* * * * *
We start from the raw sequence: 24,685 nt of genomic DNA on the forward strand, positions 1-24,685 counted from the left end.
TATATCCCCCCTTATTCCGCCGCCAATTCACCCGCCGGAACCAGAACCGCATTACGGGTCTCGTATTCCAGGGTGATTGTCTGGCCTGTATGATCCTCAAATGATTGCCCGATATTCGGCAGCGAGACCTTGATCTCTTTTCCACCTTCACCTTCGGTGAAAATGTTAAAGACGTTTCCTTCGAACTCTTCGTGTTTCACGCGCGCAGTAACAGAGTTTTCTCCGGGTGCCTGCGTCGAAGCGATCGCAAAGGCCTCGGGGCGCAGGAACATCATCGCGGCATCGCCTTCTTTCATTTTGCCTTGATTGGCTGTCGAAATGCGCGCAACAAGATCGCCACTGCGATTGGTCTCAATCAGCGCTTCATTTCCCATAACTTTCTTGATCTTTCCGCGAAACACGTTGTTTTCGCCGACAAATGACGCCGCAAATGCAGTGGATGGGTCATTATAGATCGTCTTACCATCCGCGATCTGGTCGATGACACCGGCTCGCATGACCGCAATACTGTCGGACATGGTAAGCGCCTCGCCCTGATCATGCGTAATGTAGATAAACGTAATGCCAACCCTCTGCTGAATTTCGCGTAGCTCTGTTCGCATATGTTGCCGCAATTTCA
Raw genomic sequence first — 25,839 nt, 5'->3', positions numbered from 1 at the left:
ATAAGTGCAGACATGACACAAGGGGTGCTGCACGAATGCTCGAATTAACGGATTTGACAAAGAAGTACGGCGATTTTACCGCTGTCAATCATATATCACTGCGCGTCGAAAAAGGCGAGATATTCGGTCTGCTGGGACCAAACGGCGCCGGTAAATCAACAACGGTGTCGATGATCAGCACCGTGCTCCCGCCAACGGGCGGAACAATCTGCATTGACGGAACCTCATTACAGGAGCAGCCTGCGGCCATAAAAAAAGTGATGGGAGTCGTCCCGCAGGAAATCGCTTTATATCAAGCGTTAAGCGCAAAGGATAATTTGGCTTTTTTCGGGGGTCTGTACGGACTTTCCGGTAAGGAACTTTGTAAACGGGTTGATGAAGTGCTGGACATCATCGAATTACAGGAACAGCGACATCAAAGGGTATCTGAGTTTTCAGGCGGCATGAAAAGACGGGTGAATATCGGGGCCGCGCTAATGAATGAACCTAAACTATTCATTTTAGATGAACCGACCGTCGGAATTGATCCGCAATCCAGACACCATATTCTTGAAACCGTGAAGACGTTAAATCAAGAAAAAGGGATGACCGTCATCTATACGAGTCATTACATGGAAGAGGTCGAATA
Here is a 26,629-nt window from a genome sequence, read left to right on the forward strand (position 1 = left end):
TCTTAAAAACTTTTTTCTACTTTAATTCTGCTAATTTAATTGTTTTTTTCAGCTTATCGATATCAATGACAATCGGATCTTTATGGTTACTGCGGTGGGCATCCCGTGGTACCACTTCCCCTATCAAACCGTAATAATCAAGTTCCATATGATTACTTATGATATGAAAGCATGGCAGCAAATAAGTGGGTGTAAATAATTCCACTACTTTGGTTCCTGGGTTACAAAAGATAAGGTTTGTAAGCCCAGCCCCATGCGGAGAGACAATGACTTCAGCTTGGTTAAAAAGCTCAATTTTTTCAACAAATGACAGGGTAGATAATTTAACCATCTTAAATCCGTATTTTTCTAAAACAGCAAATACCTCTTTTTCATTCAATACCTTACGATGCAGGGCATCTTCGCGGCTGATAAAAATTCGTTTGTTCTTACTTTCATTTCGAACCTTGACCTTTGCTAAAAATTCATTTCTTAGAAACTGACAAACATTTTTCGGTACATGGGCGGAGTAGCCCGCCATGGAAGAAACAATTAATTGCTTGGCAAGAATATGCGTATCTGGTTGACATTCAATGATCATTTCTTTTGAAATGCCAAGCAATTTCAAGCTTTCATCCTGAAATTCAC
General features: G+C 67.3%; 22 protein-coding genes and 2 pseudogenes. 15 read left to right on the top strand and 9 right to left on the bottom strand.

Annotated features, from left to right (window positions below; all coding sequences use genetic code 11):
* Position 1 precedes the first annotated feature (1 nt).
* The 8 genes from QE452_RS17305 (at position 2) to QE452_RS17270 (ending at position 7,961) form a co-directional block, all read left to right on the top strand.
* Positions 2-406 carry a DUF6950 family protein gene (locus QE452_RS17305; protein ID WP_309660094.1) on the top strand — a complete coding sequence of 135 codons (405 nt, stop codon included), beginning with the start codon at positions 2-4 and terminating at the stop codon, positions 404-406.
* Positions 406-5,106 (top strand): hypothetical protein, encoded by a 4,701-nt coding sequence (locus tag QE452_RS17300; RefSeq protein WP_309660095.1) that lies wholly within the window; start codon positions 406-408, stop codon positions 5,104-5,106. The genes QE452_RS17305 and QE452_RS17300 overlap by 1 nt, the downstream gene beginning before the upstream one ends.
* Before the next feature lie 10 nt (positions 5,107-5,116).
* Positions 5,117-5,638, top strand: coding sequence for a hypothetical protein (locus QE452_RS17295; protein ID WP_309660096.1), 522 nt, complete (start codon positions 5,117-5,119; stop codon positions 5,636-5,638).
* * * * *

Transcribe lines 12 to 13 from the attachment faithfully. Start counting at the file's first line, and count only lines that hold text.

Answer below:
* Positions 406-5,106 (top strand): hypothetical protein, encoded by a 4,701-nt coding sequence (locus tag QE452_RS17300; RefSeq protein WP_309660095.1) that lies wholly within the window; start codon positions 406-408, stop codon positions 5,104-5,106. The genes QE452_RS17305 and QE452_RS17300 overlap by 1 nt, the downstream gene beginning before the upstream one ends.
* Before the next feature lie 10 nt (positions 5,107-5,116).